Meet Linda Conrow.
One minute, she had it all.
Mere moments later, everything was gone.
Two months ago, a devastating EF-5 tornado ripped through her home and the city of Joplin. The house in which she had spent the last 32 years of her life had become a massive pile of rubble. Her car was damaged and nearly all of her personal possessions were gone.
“I had spent every minute I had making my home the way I wanted it,” Conrow said. “(And then) it was gone. I just got sick to my stomach.”
Her family, including her mother and siblings, lived nearby and share a similar story. All of them have been waiting to wake up from the nightmare they’ve been experiencing since May 22, the day one of the most destructive tornadoes in United States history ruined their neighborhood and their way of life.
Missouri Governor Jay Nixon declared a state of emergency and a week later, President Barack Obama visited to offer support and make a commitment to restore Joplin.
Today, volunteers are still working to help rebuild a town whose spirit never faltered even though their homes and businesses did.
“When I was cleaning up my property, I was amazed to see people coming from everywhere, walking with rakes and pushing wheelbarrows,” Conrow said. “They didn’t know me, they didn’t ask who I was…they just came to my property and starting working. It means a lot that people care.”
You can’t walk 20 feet in Joplin without finding someone else who has lost everything, so Blues' Director of Community Relations Renah Jones organized a bus trip with nearly 30 St. Louis Blues, Scottrade Center and Peabody Opera House employees to offer assistance.
“It was a no brainer for us,” said John Urban, the team's Executive Vice President of Events and New Business, who cleaned up debris on Thursday. “The fact that everybody came together as part of the company, just doing it together is what made it extra special.
"We all saw all the pictures (of the damage), but to drive through those neighborhoods and see houses completely ripped off their foundations while other houses were standing perfectly, the devastation is (both) miraculous and heartbreaking at the same time.”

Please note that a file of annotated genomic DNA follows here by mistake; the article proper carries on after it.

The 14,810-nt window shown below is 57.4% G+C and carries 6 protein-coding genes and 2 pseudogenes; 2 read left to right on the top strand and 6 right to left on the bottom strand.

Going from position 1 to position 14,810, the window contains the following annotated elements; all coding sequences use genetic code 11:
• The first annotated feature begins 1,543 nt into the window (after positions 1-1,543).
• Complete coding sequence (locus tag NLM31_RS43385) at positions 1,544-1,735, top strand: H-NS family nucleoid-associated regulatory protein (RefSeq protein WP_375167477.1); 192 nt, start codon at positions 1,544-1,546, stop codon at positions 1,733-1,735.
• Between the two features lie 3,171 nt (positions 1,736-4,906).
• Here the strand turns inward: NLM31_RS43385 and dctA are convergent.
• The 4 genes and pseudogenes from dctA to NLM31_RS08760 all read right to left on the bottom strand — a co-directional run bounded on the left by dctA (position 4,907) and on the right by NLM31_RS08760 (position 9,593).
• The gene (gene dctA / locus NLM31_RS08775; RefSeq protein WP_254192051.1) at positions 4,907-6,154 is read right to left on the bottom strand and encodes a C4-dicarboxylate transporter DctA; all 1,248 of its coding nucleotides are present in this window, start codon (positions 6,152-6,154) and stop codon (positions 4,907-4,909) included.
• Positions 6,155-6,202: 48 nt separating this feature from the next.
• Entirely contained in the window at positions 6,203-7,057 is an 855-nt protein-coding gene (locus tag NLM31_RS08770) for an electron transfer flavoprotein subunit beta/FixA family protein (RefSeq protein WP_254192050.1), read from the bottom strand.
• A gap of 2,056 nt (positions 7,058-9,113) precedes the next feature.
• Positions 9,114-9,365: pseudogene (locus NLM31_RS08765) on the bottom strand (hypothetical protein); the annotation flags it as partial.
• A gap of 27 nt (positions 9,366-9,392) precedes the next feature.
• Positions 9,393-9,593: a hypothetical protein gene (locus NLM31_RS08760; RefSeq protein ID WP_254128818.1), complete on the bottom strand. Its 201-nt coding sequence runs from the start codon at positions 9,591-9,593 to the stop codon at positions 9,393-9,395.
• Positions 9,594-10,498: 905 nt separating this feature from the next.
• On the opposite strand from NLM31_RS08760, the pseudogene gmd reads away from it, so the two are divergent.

Urban was joined by other staff members in cleaning up debris, carrying it to the street so it could be collected later by other relief organizations. Meanwhile, Louie traveled to the YMCA in downtown Joplin to entertain children before making a visit to Freeman Hospital to visit patients and bring gifts. Other Blues employees sorted donations at the home of Misty Lindquist, an ordinary citizen in Joplin who offered to do laundry to help those affected by the tornado. Within weeks, her home and property has become the largest donation center in Joplin and offers clothes, furniture, toiletries and more to people in need.
While the Blues staff was only there for a day, many volunteers have experienced much longer stays in Joplin. Abby Simons, who works with AmeriCorps St. Louis, has been helping with the relief efforts since May 23, the day after the tornado struck. Through AmeriCorps, Simons and her team have coordinated the assistance of more than 46,000 volunteers.
“This is one of the worst tornadoes that I have ever seen. I could look around the disaster area and see absolutely nothing standing. It was hard to look at,” Simons said. “But it’s amazing to see the work that we’ve done is going back to the community that we’ve helped and coordinated volunteers for. We want to make sure they’re getting back on their feet.”
More than 150 people have died from the storm. Others are still in the hospital attempting a recovery.
Building Operations Manager Dave Iacono assisted with the cleanup Thursday, but he's been involved in relief efforts before. He cleaned up damage from Hurricane Katrina but said the damage in Joplin was the worst he has ever seen.
“In a hurricane, you know it’s approaching and you know the severity and scope of the area that will be hit,” he said. “In a tornado (like this), you have minutes to react and that’s why there are so many fatalities.”
Thursday's effort marked the second time the Blues organization has banded together to help Joplin. Earlier this summer, Blues players organized a food drive that collected 13,192 pounds of food that provided more than 10,000 meals for people in need.
Michael McCarthy, CEO of St. Louis Blues Enterprises, said he was proud of the effort put forth by members of the organization.
“The homes that have been affected and the people we’ve seen that have been in this situation, it’s impossible not to feel for them,” McCarthy said. “This could have happened to anybody anywhere in the country. The idea that Americans, St. Louisans and Blues employees got together to make this kind of effort is something we’re all very proud of. ”
Although her daily life has changed, Conrow still gets up every day and goes to work. For now, she's living at her mother's house, which is now liveable thanks to many repairs and hard work from volunteers. She could rebuild her own home, but said that at 62-years-old, that's probably too much effort for her. Instead, she plans to buy a house once some become available.
There's no telling exactly how long that will be. There's a lot of work left to do, but Conrow said she holds out hope that she'll have her own place in Joplin again.
“Joplin is home,” she said. “I can’t imagine living anywhere else.”Help is still needed in Joplin. You can assist AmeriCorps by calling the volunteer hotline at (417) 625-3543 or the donation hotline at (417) 625-3542. You can also visit www.stl.unitedway.org or www.211missouri.org. If you would like to volunteer to sort donations at Misti's Mission, go to www.facebook.com/MistisMissionJoplin.